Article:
Grenade wounds Bangkok protesters

Explosives thrown as activists prepared for rally demanding Thaksin's extradition.

    Witnesses reported seeing two assailants lobbing the grenade before speeding off on a motorcycle [AFP]

    Potesters who have been occupying the grounds of Government House, as well as the Makawan bridge leading to the complex, since April.

    There was no claim of responsibility for the attack nor any immediate indication of who was behind it.

    Guards wounded

    Police Captain Pompet Chotelang said all of the wounded were guards for the People's Alliance for Democracy (PAD), an opposition movement that has led the street demonstrations seeking to remove the present government.

    "We can't confirm or deny the existence of any requests before an arrest is made"

    Daniel Painter, British embassy spokesman

    Another small explosive was thrown into the compound of a constitutional court judge earlier in theday, Pompet said.

    It was not clear if that blast, which caused damage to the home but no injuries, was related to the ongoing political protests.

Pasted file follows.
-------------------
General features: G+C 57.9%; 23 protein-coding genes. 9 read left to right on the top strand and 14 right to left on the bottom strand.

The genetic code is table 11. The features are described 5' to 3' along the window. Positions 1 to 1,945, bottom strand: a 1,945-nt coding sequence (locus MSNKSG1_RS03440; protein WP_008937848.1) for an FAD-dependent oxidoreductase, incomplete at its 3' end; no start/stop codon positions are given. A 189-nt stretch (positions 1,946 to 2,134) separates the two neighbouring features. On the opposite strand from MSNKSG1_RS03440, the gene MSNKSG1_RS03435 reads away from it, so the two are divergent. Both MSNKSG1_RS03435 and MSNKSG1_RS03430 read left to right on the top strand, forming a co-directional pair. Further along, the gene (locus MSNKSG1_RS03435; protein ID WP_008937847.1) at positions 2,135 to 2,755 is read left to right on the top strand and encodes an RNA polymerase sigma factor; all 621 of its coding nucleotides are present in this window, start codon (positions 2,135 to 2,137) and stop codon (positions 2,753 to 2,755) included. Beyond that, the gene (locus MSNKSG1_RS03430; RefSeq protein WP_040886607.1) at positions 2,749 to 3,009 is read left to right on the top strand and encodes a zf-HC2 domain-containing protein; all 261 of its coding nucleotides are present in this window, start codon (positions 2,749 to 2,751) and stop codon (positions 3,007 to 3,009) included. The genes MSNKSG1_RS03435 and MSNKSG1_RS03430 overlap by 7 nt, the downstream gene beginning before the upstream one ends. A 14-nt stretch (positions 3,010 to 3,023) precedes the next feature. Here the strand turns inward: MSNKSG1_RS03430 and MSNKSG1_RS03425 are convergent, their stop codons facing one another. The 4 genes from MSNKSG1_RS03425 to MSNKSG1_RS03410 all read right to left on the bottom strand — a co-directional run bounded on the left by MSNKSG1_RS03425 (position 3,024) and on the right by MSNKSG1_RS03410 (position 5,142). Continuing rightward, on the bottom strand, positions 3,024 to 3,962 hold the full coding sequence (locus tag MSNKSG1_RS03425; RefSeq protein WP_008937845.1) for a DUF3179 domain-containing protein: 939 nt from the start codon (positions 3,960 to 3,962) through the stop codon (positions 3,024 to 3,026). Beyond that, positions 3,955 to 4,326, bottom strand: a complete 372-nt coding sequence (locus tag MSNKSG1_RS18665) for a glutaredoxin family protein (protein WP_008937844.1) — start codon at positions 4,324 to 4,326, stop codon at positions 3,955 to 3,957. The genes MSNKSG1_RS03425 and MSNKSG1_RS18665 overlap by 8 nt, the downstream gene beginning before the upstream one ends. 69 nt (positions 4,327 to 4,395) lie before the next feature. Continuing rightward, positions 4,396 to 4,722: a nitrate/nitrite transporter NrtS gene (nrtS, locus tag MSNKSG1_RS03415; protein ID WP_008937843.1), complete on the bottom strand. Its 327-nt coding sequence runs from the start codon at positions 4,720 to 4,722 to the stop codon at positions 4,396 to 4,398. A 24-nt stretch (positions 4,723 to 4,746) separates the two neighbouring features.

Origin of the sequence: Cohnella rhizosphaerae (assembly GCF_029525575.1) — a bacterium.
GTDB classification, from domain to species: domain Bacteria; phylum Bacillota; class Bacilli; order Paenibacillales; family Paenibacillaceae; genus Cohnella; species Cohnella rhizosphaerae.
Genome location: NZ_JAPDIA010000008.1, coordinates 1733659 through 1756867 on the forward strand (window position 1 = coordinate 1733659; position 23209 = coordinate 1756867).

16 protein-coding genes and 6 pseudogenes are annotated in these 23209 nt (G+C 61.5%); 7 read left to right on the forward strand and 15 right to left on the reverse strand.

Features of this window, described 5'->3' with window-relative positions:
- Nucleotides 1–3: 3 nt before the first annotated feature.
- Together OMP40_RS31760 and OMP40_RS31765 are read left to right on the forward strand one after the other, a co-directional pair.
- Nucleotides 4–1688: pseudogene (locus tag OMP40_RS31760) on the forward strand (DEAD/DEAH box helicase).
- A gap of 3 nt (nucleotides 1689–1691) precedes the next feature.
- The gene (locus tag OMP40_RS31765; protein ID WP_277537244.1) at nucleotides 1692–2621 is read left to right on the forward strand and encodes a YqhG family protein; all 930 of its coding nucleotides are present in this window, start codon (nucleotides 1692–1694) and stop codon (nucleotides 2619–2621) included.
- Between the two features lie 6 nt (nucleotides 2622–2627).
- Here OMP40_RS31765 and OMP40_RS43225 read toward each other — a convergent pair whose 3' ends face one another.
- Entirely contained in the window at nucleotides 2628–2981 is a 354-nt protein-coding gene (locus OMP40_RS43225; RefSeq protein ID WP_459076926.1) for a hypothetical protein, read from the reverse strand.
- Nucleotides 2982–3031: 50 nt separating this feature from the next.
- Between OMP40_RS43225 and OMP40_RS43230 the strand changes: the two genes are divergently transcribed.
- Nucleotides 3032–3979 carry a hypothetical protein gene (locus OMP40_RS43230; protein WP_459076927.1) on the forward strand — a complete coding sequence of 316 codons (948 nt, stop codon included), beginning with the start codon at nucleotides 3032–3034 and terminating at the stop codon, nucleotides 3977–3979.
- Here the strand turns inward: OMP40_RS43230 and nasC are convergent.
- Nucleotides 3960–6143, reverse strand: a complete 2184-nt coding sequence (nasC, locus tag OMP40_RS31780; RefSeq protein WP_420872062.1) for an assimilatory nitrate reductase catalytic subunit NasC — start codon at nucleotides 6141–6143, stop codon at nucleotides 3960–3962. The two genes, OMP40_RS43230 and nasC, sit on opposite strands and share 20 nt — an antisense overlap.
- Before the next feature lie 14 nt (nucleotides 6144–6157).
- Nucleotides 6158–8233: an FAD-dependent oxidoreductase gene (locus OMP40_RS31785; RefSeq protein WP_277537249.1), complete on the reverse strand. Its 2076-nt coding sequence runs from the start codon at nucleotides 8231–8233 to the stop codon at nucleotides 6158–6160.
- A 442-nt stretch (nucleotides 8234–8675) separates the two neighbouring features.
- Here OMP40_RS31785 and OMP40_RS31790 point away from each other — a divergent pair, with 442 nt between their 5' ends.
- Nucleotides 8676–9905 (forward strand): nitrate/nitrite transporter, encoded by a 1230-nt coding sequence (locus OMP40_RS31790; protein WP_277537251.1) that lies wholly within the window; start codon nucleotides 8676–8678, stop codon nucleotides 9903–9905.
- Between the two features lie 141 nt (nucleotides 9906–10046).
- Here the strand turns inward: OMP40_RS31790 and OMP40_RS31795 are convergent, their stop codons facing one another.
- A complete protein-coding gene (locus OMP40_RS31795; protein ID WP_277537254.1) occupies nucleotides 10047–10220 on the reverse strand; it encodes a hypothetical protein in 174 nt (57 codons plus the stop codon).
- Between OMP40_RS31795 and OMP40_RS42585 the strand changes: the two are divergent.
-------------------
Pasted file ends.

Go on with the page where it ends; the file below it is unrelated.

After Thursday's attack, the US embassy issued a warning urging citizens to avoid the area.

    About 120 police officers holding shields stood guard outside the British and nearby Swiss embassies as hundreds of protesters waving flags and "Most Wanted" banners with pictures of Thaksin erected a steel barricade and sealed off the main road.

    "Why doesn't England send Thaksin back to Thailand to be put in jail?" Sarocha Pornudomsak, a PAD spokeswoman, shouted to the crowd.

    "We are here to tell [British Prime Minister] Gordon Brown that England should not keep a bad guy in the country."

    'No comment'

    Daniel Painter, a spokesman for the British embassy in Bangkok, said he was unable to comment on Thaksin's status or whether extradition proceedings were under way.

    "We can't confirm or deny the existence of any requests before an arrest is made."

    In August, Thaksin fled to Britain claiming he will not get a fair trial in Thailand on the corruption charges that have mounted against him since his overthrow in a September 2006 coup.

    Protesters accuse Thaksin of corruption and Somchai Wongsawat, his brother-in-law and the current prime minister, of being his proxy.

    Somchai has been forced to operate out of a makeshift office at Bangkok's old international airport after PAD protesters vowed not to leave the prime minister's compound until all of Thaksin's allies were out of power.

    SOURCE: Agencies


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